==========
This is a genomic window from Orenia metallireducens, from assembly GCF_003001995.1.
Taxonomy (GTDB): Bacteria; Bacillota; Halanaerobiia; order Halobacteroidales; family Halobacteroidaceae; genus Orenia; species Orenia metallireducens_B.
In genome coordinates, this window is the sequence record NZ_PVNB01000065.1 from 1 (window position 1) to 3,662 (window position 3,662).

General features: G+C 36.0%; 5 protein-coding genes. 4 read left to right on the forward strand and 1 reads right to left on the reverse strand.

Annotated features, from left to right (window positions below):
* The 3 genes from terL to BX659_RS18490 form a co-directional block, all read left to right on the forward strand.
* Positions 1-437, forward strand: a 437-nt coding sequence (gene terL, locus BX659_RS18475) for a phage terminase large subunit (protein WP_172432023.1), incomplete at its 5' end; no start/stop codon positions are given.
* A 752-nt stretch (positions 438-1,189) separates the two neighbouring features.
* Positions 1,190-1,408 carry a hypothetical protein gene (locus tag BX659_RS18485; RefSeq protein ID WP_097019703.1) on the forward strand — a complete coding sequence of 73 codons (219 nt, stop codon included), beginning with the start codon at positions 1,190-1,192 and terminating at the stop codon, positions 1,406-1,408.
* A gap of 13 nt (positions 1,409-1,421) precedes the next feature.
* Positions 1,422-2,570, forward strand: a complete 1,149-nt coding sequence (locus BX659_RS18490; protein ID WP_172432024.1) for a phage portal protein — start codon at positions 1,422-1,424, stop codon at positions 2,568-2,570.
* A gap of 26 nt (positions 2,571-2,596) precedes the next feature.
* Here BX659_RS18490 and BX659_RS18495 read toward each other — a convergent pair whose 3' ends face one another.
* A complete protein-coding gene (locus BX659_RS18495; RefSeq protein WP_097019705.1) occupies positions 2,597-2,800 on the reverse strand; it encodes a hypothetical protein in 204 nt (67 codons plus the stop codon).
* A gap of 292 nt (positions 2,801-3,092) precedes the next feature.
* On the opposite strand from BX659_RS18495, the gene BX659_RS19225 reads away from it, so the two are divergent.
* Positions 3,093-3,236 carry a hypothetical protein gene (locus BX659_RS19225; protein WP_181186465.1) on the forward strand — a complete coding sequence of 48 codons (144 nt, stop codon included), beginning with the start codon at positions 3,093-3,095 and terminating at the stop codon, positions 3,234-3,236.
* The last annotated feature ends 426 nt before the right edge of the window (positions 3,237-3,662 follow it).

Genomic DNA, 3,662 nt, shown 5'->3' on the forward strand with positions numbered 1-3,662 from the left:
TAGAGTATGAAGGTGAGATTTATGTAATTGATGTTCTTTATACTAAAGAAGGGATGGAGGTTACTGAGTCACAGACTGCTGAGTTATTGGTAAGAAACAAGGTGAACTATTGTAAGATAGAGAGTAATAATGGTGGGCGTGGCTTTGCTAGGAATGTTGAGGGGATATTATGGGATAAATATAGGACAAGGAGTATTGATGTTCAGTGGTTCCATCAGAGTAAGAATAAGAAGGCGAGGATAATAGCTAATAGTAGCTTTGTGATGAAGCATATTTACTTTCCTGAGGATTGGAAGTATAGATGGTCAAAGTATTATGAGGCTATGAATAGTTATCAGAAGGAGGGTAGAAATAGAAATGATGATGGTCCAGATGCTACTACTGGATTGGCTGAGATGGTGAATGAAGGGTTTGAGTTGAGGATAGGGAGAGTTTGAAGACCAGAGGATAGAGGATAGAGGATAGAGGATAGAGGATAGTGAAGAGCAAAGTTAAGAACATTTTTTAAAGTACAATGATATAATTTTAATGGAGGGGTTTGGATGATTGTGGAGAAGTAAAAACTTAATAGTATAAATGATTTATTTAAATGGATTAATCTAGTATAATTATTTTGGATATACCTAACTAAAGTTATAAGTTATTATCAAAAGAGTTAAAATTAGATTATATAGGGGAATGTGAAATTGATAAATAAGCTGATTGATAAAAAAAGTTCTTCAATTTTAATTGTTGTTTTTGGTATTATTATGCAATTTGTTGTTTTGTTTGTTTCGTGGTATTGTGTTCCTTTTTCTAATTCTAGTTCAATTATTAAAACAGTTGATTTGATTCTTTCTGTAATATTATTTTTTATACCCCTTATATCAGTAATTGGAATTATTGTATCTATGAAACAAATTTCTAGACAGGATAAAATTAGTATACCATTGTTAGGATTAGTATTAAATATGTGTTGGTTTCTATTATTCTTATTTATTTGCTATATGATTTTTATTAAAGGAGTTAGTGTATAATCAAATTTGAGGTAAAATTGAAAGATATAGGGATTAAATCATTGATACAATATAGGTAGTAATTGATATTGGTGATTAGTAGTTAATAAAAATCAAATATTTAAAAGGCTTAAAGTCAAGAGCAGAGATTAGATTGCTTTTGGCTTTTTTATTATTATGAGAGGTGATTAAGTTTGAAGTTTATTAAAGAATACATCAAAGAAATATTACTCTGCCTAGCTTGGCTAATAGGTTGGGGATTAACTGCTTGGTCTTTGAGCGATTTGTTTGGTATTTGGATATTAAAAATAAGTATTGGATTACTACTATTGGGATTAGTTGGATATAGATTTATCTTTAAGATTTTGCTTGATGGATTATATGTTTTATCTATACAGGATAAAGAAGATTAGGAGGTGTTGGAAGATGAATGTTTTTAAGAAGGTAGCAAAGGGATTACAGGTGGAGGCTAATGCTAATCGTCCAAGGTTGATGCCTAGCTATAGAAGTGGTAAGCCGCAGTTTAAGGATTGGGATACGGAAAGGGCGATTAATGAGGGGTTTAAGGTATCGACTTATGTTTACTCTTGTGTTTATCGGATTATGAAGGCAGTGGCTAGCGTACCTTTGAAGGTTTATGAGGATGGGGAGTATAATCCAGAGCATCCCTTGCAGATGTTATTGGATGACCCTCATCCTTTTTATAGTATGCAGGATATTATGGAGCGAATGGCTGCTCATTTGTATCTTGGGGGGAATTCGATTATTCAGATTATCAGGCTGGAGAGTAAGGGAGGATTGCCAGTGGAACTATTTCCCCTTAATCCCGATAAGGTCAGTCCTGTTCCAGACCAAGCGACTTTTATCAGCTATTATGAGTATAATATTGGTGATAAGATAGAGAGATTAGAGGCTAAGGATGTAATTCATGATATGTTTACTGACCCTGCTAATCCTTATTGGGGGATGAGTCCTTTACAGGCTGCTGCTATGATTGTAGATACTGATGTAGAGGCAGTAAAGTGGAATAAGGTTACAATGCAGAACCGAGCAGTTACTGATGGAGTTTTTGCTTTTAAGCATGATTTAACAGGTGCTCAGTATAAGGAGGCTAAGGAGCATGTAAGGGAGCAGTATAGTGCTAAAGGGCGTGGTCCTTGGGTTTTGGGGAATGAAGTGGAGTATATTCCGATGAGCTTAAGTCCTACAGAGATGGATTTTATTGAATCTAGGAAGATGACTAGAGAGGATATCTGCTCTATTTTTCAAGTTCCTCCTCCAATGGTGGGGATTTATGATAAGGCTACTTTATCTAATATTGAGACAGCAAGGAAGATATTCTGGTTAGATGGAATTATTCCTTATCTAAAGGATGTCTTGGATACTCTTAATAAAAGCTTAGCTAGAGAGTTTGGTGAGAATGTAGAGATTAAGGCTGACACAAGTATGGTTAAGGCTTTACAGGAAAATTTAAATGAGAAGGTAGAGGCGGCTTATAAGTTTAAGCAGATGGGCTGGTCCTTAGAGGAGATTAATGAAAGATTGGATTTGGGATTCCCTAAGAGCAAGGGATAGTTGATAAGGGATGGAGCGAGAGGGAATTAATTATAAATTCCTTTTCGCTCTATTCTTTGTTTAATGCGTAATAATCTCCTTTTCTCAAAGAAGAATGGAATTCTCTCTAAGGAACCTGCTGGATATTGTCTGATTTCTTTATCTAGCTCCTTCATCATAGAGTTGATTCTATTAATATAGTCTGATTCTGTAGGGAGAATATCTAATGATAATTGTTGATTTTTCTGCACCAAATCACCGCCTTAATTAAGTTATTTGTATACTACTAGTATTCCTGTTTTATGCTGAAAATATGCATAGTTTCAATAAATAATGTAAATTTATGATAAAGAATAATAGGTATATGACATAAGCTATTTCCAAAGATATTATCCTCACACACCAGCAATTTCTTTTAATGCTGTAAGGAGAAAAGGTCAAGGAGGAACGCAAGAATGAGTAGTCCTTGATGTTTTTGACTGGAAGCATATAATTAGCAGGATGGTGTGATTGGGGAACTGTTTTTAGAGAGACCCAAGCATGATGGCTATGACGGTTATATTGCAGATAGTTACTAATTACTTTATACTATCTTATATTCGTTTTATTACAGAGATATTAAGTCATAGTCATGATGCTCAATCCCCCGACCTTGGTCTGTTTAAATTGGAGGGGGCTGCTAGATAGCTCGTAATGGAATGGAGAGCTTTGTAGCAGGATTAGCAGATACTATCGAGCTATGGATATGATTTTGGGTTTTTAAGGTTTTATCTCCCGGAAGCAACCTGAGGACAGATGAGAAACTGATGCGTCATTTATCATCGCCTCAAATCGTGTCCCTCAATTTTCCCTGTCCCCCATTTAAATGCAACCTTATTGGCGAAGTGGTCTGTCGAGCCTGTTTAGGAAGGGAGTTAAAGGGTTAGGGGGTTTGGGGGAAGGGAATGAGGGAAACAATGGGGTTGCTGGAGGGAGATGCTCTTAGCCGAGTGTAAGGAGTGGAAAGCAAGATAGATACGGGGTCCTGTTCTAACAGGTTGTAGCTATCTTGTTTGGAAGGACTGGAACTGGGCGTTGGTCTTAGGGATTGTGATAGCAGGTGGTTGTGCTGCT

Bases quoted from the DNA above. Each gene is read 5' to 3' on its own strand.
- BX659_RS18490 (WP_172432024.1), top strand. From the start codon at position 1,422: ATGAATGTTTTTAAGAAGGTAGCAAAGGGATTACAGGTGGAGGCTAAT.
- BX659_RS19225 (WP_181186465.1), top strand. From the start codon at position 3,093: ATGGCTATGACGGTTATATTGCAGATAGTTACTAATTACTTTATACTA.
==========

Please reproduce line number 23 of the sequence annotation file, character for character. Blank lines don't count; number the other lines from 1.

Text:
- BX659_RS19225 (WP_181186465.1), top strand. From the start codon at position 3,093: ATGGCTATGACGGTTATATTGCAGATAGTTACTAATTACTTTATACTA.